This one took all of a few hours to read, partly because it was pretty small but largely because it was amazingly natural. It was rambling but seemed just like some guy telling me things that happened. Maybe it was because it was written very much like I talk, tell stories or think. Since the main characters’ mental stability is somewhat in question from the onset, maybe that means I’m a madman too. Its honesty impressed me. I think it fits well into my current life theme of failure. I couldn’t have picked a better time to read this book.

Holden is an interesting character, I felt like I could relate to him sometimes. Other times I felt like he had a lot in common with my more annoying friends. A hypocrite hating hypocrite who has a bad case of the rich kid blues. Where they’ll spend hours complaining about phonies and then do the very things they were complaining about right after. And during rare times he reminded me of guys I’ve dated, someone I could fall in love with just because I find their thoughts and the inter-workings of their mind fascinating. I just want him to tell me all about what he’s thinking. Throughout the book he tries to find someone to talk to that’s on the same wavelength with him and I felt like I was there on it the whole time. Perhaps that makes him a near perfect every-man. He’s a mirror for the reader, a metaphor of forming adult character.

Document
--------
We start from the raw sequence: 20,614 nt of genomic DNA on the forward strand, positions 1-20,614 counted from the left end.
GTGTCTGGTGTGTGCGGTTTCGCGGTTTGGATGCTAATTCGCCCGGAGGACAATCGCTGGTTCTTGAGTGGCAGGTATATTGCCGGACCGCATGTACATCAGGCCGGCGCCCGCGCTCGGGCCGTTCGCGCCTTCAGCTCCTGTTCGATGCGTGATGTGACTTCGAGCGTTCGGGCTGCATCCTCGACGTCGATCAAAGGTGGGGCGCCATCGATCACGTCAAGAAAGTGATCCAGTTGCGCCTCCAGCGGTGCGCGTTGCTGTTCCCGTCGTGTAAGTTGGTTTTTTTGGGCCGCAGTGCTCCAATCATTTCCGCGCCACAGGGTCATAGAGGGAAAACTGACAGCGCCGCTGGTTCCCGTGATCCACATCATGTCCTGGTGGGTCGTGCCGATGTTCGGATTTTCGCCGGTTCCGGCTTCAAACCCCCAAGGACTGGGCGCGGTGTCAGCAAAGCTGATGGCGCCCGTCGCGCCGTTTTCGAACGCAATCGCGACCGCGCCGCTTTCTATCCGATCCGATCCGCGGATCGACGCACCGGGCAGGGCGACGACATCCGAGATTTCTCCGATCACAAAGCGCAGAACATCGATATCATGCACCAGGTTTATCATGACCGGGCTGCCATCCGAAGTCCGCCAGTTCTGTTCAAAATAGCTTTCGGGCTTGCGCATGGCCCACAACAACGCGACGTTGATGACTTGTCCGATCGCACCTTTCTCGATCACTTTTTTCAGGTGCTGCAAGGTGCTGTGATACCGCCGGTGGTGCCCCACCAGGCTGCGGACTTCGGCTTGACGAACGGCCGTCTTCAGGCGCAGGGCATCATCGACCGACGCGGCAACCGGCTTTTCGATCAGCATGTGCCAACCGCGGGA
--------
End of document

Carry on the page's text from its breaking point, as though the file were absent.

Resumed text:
I found this book to be an awesome description of someone on the verge of a breakdown. The frenetic energy and fear and constant thought came across very well. At first I thought I had read the book before, and just forgotten about it but I think I had started it at some point and never finished it. I think I’m the only person in the country that didn’t have to read it in high school. But I’m glad that I read it now, I’m sure when I picked it up before it bored the shit out of me and that’s why I didn’t finish it. Like Holden’s observations about the museum exhibit that doesn’t change but is different each time because he’s different, this book was a lot better to me now because I’m different from the middle school me. For one thing, I stopped reading the Babysitter’s Club books.

In short, this book just killed me.